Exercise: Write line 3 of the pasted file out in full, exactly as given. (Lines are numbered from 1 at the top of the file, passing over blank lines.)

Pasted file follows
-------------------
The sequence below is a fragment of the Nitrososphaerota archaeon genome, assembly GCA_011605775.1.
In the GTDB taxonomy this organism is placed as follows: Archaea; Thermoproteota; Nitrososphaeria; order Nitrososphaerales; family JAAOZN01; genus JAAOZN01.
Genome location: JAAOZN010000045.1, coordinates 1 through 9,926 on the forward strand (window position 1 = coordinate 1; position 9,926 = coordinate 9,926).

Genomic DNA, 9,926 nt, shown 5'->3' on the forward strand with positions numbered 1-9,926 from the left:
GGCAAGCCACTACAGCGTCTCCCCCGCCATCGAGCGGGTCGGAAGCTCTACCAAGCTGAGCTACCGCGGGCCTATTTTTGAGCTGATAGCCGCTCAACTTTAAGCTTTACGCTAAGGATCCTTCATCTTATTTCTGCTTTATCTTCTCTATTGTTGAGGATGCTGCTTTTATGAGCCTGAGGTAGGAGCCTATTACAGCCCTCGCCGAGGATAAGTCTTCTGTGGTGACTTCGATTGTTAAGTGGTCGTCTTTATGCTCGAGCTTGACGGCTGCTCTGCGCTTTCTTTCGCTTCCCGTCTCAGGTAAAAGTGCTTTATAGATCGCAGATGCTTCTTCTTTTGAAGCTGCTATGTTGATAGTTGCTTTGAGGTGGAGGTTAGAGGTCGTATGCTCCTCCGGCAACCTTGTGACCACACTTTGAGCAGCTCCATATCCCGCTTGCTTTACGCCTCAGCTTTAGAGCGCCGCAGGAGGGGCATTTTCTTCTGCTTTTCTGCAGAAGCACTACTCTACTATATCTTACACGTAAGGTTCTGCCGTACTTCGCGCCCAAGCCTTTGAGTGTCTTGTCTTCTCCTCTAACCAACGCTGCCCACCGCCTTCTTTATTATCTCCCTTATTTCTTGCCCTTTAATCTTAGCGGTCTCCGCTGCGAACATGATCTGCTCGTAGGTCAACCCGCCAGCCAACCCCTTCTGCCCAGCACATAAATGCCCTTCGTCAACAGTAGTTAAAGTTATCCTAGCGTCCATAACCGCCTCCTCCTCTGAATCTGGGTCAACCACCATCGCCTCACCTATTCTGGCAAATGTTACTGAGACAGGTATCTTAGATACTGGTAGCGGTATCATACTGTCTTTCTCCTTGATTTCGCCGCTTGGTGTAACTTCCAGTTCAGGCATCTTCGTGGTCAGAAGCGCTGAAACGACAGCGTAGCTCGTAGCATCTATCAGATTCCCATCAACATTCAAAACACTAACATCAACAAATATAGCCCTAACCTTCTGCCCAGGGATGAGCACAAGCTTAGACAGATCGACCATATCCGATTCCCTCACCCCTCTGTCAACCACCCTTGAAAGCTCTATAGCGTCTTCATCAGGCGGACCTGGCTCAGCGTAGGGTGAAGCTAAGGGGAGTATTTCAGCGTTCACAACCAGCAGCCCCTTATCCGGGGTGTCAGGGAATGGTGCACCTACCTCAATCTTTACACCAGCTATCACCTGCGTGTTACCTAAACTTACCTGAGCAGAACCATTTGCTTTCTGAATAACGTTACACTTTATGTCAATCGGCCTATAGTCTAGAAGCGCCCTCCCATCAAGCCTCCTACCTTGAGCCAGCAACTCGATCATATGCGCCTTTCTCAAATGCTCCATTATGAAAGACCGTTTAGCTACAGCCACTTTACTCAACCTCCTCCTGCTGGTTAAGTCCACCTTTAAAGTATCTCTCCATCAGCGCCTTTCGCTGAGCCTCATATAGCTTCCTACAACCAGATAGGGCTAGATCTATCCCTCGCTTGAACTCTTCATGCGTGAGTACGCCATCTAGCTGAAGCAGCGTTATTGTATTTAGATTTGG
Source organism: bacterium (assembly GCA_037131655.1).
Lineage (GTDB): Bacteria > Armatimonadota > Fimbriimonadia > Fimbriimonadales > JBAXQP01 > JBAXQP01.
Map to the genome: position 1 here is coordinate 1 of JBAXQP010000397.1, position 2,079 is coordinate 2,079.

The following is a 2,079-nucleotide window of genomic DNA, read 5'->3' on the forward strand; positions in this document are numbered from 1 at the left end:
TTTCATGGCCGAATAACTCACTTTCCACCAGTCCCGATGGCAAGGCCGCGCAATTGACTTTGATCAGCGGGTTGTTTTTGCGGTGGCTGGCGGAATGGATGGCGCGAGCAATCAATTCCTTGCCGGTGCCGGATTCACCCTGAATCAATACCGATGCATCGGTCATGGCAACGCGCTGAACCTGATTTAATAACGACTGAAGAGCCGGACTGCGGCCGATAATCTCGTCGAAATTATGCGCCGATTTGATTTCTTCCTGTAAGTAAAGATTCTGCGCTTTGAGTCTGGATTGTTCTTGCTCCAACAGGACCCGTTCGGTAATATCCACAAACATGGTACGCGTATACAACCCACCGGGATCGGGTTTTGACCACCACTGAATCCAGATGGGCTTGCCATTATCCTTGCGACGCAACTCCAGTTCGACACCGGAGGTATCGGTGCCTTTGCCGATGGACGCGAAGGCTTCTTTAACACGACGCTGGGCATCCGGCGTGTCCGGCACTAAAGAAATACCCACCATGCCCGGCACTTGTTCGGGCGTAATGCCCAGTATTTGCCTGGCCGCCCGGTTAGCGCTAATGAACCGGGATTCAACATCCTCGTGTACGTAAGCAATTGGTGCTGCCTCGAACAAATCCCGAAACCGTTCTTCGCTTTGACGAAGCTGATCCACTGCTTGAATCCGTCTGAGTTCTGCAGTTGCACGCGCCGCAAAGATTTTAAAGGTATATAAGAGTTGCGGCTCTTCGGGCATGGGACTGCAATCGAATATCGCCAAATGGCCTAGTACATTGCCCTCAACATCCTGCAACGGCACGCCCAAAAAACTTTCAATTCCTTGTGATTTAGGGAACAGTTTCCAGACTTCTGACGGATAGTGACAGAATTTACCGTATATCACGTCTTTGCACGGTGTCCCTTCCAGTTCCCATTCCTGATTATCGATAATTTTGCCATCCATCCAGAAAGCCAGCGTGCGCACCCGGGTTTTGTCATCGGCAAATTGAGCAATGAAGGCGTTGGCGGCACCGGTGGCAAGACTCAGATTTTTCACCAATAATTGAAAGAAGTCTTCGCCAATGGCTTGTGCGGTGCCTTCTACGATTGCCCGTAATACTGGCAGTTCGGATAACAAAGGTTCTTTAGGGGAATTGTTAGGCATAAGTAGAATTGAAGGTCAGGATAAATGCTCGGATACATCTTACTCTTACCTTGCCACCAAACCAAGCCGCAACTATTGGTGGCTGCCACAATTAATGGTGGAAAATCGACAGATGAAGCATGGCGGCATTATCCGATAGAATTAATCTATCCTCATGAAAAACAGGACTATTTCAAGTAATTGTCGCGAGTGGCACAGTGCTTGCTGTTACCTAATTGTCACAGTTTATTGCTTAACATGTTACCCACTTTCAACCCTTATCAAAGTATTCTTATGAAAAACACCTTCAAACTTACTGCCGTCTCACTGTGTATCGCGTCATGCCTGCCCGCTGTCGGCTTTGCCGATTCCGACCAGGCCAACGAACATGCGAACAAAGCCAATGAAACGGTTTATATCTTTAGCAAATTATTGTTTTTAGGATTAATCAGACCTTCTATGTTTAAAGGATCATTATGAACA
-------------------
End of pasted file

Genome location: JAAOZN010000045.1, coordinates 1 through 9,926 on the forward strand (window position 1 = coordinate 1; position 9,926 = coordinate 9,926).